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June 2, 1999

David Morse

NASA Ames Research Center, Moffett Field, CA

(Phone: 650/604-4724)



The mission of NASA's Lunar Prospector will end on July 31, 1999, when ground controllers attempt to direct the spacecraft to impact the surface of the Moon inside a permanently shadowed crater near the lunar south pole.

This effort to gain additional science data about the Moon's composition was proposed to NASA by an external team of scientists led by Dr. David Goldstein of the University of Texas in Austin. Although the Lunar Prospector spacecraft will weigh only 354 pounds (161 kilograms) at mission end, the energy at impact will be the equivalent of crashing a two-ton car at more than 1,100 miles per hour.

Scientists hope that the direct impact into a lunar crater will liberate up to 40 pounds of water vapor that may be detectable from ground- and space-based observatories. A positive detection of water vapor or its byproduct, OH, would provide definitive proof of what some scientists have long suspected -- the presence of water ice in the lunar polar regions.

"While the probability of success for such a bold undertaking is low, the potential science payoff is tremendous," said Dr. Guenter Riegler, Director of the Research Program Management Division in the Office of Space Science at NASA Headquarters, Washington, DC.

"External peer reviews of this plan have been very favorable, and we have concluded that it is both technically and operationally feasible," Riegler said. "Since the implementation costs are minimal and the mission is scheduled to end anyway, it seems fitting to give Lunar Prospector the chance to provide scientific data right up to the very end of its highly successful mission."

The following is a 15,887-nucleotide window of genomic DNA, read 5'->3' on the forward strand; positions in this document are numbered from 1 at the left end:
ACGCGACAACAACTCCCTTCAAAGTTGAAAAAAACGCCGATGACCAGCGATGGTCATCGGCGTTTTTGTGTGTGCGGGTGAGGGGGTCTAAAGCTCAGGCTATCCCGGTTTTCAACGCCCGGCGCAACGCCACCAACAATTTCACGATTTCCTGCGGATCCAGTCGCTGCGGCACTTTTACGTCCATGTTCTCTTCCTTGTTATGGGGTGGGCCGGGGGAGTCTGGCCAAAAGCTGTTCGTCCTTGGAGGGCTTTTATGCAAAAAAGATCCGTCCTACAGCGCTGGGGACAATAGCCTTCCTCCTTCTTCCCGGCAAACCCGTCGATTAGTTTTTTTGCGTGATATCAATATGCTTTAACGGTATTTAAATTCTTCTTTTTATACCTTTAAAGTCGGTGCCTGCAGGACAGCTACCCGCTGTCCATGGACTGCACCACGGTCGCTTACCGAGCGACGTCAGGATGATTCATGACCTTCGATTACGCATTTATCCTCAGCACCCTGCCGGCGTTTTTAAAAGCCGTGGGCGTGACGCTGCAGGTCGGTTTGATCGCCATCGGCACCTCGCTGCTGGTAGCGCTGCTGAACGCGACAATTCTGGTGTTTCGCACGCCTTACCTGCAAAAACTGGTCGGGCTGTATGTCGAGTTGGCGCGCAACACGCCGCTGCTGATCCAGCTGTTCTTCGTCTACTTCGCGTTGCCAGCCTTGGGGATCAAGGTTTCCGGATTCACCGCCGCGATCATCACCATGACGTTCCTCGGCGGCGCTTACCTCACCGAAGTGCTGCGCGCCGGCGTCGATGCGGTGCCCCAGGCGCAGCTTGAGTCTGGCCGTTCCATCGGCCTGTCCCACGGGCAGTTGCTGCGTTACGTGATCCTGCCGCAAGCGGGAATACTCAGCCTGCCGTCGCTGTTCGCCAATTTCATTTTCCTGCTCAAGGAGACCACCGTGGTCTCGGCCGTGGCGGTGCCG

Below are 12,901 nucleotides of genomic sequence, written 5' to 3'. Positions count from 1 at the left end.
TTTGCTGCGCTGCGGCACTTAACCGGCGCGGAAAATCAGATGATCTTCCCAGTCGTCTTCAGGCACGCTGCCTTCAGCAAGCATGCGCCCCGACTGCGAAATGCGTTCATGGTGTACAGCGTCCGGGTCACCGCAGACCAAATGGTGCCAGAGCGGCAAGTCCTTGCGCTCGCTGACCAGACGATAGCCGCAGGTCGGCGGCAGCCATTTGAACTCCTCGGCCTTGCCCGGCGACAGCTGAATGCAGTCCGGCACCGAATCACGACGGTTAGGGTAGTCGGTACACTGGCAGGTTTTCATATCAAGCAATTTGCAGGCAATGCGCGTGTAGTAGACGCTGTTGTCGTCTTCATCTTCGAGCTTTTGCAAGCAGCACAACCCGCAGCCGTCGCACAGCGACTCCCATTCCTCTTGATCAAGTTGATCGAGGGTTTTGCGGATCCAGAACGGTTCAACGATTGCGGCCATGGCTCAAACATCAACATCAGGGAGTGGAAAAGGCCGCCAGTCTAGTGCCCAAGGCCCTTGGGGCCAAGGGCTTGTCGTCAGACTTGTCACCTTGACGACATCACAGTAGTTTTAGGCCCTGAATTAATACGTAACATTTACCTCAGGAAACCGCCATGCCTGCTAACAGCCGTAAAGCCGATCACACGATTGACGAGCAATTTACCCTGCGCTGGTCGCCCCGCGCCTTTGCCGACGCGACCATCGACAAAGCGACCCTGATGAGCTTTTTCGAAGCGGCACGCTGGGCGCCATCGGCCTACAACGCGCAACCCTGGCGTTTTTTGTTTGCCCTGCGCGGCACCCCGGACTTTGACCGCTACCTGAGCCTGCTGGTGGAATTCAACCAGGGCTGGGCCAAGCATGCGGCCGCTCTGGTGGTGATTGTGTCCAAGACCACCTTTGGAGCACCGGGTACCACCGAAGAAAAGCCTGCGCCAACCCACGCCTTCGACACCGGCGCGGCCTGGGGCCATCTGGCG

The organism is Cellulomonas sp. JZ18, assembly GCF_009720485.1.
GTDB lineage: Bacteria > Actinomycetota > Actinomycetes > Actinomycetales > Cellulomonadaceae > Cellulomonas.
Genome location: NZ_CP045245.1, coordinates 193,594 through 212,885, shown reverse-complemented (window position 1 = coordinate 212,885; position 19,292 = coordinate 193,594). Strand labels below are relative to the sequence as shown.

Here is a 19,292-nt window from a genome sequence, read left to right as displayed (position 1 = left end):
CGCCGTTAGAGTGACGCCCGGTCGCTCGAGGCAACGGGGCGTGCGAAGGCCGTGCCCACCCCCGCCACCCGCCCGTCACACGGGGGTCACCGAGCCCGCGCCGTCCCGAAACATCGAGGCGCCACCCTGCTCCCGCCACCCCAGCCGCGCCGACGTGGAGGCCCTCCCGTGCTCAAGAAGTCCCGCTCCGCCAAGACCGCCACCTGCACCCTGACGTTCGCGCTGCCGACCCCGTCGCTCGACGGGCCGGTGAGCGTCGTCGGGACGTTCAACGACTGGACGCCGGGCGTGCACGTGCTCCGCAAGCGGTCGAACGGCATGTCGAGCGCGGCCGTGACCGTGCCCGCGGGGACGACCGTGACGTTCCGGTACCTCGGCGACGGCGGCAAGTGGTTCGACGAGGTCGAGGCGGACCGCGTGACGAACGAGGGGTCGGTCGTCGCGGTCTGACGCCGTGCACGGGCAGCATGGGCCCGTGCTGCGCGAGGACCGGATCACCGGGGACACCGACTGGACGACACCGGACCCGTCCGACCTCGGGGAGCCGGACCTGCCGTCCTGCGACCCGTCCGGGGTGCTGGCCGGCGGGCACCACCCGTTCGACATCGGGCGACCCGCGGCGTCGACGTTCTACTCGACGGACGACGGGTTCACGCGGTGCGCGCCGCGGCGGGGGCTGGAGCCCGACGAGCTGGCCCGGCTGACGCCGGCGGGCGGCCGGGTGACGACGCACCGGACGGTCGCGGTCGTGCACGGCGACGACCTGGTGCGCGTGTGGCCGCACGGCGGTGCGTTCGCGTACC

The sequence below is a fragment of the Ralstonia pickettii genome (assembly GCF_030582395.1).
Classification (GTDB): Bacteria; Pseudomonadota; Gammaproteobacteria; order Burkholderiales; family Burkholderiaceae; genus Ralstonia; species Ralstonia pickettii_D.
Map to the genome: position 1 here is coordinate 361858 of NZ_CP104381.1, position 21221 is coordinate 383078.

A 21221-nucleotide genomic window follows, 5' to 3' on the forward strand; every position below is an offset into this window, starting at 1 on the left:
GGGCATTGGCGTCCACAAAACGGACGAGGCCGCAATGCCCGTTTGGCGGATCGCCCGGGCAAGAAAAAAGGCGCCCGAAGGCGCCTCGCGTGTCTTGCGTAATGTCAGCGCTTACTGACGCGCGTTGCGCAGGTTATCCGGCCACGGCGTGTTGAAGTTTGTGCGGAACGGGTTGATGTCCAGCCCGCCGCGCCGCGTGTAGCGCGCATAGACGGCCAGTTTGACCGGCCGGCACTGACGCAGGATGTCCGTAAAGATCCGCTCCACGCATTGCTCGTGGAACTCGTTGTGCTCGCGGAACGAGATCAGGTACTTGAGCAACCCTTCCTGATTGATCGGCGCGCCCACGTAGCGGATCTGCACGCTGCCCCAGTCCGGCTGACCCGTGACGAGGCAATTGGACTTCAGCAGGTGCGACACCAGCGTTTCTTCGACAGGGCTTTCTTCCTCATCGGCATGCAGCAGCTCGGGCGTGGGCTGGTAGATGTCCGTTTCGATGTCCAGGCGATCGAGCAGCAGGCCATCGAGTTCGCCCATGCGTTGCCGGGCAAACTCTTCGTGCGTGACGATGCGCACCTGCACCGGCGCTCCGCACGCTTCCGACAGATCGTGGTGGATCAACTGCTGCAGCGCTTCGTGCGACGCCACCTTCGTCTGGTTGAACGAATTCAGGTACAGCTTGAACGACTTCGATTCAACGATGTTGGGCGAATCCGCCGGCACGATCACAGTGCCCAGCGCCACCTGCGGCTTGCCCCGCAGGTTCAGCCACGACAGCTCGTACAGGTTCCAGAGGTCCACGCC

Lunar Prospector was launched on Jan. 6, 1998, with a one-year primary and six-month extended mission to explore the lunar surface remotely. In March 1998, mission scientists announced that science instruments aboard Lunar Prospector had detected sufficiently large quantities of hydrogen at the lunar poles to infer the presence of water ice. In September, scientists estimated that up to six billion metric tons of water ice may be buried in the permanently shadowed craters of the Moon's poles.


The current plan calls for a controlled impact of the Lunar Prospector spacecraft in the early morning hours of July 31 directly into a small crater, located at the southern lunar pole. This crater is ideal for the proposed experiment. It is only 31 to 38 miles (50 to 60 kilometers) across and has a rim which is high enough to provide a permanent shadow, yet it is low enough to provide for a suitable spacecraft impact trajectory. Data from other observations suggest that the crater could contain a high concentration of water ice. Finally, the crater is observable at impact time from Earth-based observatories and orbiting platforms.

"A positive spectral detection of water vapor or its photo-dissociated byproduct, OH, would provide definite proof of the presence of water ice in the lunar regolith," Goldstein said. However, scientists warn that the failure to observe the desired signal does not mean that water ice is not present. The model could be wrong, the spacecraft may not impact the desired region or the impact energy may be insufficient to liberate an observable plume of water vapor or OH. The overall probability of success is estimated to be about 10 percent.

Observing time has been granted at the University of Texas McDonald Observatory and on the Hubble Space Telescope. It is also being sought at other sites from which the Moon is clearly visible in the early morning hours of July 31.

Goldstein and his team will present a detailed description of their proposal in the June 15 issue of "Geophysical Research Letters."

Further information about Lunar Prospector can be obtained at the project website at:

Lunar Prospector was the first of NASA's Discovery class of "faster, better, cheaper" space exploration missions. The $63 million mission is managed by NASA Ames Research Center, Moffett Field, CA.


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